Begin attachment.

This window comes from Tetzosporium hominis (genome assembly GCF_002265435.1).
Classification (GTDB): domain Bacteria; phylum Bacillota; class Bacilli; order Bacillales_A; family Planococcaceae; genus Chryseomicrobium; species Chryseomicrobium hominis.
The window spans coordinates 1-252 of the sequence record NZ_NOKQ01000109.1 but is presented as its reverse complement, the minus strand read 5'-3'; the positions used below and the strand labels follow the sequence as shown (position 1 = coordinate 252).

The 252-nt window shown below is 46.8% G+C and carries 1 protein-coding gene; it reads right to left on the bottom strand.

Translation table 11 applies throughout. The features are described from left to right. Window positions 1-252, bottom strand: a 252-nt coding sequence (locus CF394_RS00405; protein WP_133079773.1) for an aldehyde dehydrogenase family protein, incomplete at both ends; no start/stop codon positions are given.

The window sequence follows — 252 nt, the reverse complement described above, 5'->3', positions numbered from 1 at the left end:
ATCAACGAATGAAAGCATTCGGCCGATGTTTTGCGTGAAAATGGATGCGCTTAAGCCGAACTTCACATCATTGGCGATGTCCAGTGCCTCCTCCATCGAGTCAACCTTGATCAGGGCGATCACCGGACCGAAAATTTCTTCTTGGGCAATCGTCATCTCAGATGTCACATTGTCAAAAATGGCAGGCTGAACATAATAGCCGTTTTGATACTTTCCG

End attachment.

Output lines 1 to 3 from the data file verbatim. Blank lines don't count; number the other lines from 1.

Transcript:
This window comes from Tetzosporium hominis (genome assembly GCF_002265435.1).
Classification (GTDB): domain Bacteria; phylum Bacillota; class Bacilli; order Bacillales_A; family Planococcaceae; genus Chryseomicrobium; species Chryseomicrobium hominis.
The window spans coordinates 1-252 of the sequence record NZ_NOKQ01000109.1 but is presented as its reverse complement, the minus strand read 5'-3'; the positions used below and the strand labels follow the sequence as shown (position 1 = coordinate 252).